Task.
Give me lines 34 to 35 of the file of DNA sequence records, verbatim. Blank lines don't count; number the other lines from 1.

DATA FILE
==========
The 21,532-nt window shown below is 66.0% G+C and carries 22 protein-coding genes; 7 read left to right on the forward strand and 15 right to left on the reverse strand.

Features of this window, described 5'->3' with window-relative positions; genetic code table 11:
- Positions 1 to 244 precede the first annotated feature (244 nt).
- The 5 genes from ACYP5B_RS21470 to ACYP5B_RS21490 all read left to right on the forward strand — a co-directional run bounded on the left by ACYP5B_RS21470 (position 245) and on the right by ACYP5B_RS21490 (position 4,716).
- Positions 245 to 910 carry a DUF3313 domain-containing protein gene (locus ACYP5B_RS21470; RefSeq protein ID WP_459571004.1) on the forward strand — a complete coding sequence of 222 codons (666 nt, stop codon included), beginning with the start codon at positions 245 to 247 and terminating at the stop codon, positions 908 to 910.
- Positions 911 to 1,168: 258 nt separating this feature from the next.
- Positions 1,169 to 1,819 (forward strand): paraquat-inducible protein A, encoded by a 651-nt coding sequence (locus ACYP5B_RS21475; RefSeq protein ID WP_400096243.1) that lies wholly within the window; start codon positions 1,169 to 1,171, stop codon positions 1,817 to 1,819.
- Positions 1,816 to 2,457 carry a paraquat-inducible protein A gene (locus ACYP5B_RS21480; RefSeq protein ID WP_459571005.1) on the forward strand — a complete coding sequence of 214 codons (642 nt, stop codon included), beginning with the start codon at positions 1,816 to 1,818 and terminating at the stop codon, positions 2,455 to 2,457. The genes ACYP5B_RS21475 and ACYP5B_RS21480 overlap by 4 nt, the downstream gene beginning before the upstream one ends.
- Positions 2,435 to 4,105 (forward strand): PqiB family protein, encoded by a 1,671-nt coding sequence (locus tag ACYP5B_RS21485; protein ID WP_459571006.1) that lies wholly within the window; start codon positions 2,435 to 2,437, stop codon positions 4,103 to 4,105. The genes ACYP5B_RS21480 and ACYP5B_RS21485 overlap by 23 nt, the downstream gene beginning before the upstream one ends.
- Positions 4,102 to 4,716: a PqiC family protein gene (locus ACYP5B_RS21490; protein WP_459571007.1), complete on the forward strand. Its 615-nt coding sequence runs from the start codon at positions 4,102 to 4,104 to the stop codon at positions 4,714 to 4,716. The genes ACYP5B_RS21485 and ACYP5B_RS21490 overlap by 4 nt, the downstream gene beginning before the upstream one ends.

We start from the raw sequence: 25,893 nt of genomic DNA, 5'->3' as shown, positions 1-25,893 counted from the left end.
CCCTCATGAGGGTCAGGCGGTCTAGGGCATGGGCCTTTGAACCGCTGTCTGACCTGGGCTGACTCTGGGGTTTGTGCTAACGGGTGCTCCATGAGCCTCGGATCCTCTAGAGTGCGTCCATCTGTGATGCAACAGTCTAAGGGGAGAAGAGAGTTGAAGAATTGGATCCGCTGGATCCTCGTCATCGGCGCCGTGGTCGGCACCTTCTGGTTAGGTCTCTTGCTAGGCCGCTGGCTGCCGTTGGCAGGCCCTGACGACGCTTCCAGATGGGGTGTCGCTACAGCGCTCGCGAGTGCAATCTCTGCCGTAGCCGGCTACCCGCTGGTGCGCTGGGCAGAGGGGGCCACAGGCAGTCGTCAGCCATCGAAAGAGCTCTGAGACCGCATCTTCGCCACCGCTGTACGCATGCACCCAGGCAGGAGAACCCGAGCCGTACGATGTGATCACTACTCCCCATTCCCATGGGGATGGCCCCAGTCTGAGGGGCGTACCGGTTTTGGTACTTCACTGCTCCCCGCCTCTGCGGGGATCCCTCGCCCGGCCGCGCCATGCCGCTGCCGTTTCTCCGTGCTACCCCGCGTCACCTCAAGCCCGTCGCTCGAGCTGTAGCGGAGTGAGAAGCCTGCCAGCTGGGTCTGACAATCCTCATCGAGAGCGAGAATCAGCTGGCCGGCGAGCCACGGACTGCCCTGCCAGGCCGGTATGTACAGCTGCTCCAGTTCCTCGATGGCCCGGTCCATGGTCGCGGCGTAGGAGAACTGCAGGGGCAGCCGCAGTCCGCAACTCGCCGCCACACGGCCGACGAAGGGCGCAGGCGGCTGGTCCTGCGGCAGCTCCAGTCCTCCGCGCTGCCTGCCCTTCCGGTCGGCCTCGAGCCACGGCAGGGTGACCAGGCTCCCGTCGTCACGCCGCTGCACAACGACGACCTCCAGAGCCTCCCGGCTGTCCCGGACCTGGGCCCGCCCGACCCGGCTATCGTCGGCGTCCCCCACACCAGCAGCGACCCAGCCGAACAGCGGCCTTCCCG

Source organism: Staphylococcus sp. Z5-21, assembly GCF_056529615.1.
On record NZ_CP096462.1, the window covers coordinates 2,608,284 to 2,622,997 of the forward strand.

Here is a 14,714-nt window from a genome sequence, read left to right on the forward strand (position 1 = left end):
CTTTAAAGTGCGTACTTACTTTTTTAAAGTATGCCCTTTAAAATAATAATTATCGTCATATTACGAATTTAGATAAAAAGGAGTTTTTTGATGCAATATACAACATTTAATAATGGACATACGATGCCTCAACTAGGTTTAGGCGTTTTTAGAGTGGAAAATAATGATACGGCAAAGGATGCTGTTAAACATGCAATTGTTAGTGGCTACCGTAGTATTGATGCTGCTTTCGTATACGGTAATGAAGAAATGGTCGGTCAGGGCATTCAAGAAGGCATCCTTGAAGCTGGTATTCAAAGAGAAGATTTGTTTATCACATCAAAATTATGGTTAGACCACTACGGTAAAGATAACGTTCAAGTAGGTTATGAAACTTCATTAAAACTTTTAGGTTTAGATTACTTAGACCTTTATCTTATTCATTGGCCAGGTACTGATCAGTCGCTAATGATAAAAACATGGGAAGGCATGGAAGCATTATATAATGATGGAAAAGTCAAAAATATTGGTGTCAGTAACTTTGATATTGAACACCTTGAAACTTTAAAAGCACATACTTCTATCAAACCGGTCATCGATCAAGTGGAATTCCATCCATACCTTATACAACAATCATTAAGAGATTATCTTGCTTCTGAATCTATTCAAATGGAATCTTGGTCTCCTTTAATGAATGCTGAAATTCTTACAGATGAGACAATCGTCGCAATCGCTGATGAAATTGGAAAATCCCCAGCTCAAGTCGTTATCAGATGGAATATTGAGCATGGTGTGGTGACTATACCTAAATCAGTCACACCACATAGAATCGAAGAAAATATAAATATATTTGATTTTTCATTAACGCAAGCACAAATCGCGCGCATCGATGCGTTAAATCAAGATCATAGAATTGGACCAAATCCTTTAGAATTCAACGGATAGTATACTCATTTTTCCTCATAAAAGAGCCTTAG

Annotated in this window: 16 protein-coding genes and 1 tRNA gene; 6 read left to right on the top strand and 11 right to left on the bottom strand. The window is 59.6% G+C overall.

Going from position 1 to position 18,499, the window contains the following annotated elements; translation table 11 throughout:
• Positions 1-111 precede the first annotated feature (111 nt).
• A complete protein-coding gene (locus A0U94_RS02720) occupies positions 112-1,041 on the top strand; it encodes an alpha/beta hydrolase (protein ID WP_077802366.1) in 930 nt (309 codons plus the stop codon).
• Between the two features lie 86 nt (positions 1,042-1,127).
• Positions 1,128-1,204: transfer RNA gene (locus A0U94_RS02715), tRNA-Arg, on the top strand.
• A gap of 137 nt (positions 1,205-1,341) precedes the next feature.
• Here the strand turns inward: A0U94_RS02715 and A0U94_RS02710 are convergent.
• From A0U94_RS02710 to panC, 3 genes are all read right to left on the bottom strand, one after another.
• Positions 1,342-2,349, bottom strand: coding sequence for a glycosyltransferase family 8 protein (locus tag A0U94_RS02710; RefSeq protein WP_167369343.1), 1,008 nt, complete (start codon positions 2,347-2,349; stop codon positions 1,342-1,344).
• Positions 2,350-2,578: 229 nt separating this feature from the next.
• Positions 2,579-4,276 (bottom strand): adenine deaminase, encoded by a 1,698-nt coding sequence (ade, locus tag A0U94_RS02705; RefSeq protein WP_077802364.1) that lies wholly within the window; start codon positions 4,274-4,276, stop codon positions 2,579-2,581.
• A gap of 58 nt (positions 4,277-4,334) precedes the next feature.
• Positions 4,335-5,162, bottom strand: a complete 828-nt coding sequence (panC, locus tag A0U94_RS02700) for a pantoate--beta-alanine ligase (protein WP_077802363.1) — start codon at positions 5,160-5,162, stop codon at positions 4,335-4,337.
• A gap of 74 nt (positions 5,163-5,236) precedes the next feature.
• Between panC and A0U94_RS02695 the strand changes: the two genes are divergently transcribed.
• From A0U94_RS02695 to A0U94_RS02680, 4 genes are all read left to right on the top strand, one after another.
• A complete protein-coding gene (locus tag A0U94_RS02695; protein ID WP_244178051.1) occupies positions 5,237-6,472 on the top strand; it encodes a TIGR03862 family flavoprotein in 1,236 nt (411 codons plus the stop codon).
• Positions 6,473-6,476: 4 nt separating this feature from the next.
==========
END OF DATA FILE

• A complete protein-coding gene (locus tag A0U94_RS02695; protein ID WP_244178051.1) occupies positions 5,237-6,472 on the top strand; it encodes a TIGR03862 family flavoprotein in 1,236 nt (411 codons plus the stop codon).
• Positions 6,473-6,476: 4 nt separating this feature from the next.